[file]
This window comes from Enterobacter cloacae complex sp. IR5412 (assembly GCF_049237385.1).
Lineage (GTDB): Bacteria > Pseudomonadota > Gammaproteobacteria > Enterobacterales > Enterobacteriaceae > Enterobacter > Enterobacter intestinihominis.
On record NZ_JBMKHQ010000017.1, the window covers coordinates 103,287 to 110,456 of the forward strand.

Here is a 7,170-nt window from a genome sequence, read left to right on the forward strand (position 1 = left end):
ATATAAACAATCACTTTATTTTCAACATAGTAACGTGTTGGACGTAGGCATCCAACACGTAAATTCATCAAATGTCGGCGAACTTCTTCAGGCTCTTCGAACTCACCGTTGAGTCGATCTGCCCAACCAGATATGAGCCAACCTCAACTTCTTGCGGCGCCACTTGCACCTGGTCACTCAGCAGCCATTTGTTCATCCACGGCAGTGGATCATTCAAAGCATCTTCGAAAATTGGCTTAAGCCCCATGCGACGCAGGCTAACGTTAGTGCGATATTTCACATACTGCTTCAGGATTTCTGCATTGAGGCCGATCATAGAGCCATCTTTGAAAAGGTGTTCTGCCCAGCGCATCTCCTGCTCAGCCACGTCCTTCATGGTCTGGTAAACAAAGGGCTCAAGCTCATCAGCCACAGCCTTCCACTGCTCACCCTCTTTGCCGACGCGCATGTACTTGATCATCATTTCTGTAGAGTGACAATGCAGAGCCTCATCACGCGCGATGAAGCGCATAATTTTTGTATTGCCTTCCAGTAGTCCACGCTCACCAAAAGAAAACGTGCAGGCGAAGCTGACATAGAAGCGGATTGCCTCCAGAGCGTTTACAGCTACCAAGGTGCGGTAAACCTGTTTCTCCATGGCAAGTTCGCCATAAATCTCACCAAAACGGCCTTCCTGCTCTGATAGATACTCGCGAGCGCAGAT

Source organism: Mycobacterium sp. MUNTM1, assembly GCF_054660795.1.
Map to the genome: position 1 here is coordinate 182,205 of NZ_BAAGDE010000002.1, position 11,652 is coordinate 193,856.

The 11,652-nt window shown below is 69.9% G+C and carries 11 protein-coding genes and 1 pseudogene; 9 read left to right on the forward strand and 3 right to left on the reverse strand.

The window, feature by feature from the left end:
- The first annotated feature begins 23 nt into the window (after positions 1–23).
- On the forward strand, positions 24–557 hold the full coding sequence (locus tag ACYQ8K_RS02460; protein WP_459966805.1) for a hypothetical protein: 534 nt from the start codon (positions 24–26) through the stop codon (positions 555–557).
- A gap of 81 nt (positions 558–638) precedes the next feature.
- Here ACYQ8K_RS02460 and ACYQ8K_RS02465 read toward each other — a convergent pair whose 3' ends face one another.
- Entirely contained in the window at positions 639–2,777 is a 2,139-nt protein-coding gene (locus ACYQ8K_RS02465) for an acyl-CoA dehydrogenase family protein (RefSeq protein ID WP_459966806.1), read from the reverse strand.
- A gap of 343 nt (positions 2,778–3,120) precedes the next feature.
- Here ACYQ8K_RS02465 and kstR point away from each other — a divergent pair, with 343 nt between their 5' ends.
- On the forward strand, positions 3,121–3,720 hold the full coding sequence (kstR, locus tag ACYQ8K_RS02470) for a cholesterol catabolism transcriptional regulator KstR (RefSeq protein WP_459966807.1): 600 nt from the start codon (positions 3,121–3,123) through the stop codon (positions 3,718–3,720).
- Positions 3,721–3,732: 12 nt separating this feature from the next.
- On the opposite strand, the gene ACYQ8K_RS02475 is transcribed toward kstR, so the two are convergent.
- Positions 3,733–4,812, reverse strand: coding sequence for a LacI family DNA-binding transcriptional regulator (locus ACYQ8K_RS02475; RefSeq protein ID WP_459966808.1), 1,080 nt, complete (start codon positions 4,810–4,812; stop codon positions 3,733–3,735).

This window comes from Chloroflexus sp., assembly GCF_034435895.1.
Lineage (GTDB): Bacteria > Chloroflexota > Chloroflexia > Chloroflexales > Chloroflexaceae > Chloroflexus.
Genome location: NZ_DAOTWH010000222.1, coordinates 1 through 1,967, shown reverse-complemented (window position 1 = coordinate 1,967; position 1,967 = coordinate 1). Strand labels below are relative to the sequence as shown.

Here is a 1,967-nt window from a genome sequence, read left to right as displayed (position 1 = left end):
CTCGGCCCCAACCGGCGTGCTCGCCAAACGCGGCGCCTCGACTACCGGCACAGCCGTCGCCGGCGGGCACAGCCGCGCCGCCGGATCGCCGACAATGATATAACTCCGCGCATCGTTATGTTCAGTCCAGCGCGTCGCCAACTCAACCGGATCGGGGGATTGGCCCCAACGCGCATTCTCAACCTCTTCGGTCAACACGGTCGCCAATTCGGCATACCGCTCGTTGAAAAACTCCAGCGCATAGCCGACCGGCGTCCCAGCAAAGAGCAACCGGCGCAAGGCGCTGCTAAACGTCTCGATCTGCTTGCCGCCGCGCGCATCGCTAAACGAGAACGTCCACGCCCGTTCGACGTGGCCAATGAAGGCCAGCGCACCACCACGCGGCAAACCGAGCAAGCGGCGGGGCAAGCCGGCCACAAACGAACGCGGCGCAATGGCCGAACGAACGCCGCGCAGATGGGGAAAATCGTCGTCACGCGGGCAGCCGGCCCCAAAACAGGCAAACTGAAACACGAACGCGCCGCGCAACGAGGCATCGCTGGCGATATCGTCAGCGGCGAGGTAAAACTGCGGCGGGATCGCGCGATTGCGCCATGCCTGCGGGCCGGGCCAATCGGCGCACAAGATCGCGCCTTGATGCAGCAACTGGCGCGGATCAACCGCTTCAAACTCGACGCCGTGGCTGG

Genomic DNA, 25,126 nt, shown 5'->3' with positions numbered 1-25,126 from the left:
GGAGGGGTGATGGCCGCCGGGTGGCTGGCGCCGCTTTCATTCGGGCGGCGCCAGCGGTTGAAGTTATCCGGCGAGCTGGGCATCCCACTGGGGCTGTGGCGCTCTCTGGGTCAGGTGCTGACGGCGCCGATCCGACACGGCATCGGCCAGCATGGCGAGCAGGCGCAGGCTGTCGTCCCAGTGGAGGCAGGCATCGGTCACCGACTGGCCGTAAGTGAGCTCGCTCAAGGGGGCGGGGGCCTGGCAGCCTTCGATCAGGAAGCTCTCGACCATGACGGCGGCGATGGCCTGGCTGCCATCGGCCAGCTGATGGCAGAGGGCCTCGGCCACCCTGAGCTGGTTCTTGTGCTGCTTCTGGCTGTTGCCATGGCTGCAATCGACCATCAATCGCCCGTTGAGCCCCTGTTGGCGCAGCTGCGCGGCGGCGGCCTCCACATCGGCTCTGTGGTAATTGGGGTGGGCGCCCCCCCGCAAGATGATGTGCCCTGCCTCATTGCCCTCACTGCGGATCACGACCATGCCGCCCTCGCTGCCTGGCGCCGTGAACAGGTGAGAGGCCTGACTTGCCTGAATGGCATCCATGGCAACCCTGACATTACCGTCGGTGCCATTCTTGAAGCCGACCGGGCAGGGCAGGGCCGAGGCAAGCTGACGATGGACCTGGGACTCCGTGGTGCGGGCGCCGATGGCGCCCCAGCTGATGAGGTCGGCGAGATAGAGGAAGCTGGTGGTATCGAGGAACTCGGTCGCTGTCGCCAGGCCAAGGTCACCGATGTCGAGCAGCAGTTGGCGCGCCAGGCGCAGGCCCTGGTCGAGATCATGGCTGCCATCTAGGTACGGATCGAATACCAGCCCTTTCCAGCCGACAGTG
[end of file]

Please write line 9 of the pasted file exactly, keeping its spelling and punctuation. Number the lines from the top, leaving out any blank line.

The window, feature by feature from the left end: